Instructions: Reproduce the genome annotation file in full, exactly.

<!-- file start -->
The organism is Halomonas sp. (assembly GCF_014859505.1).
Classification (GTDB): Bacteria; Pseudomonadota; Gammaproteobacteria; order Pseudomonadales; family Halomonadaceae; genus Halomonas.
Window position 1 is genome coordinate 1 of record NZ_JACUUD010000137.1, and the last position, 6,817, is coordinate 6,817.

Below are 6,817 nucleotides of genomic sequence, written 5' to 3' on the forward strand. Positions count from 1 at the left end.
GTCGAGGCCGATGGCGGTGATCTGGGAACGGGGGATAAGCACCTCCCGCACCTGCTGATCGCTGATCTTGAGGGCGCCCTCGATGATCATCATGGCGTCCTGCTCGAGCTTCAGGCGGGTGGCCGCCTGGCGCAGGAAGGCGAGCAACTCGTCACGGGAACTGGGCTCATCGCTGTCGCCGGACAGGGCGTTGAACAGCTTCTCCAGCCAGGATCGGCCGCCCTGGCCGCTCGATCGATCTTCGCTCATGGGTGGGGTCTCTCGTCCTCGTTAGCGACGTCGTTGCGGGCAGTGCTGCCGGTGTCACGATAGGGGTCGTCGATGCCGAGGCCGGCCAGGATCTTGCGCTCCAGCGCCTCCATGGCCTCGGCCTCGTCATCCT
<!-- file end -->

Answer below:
The organism is Halomonas sp. (assembly GCF_014859505.1).
Classification (GTDB): Bacteria; Pseudomonadota; Gammaproteobacteria; order Pseudomonadales; family Halomonadaceae; genus Halomonas.
Window position 1 is genome coordinate 1 of record NZ_JACUUD010000137.1, and the last position, 6,817, is coordinate 6,817.

Below are 6,817 nucleotides of genomic sequence, written 5' to 3' on the forward strand. Positions count from 1 at the left end.
GTCGAGGCCGATGGCGGTGATCTGGGAACGGGGGATAAGCACCTCCCGCACCTGCTGATCGCTGATCTTGAGGGCGCCCTCGATGATCATCATGGCGTCCTGCTCGAGCTTCAGGCGGGTGGCCGCCTGGCGCAGGAAGGCGAGCAACTCGTCACGGGAACTGGGCTCATCGCTGTCGCCGGACAGGGCGTTGAACAGCTTCTCCAGCCAGGATCGGCCGCCCTGGCCGCTCGATCGATCTTCGCTCATGGGTGGGGTCTCTCGTCCTCGTTAGCGACGTCGTTGCGGGCAGTGCTGCCGGTGTCACGATAGGGGTCGTCGATGCCGAGGCCGGCCAGGATCTTGCGCTCCAGCGCCTCCATGGCCTCGGCCTCGTCATCCT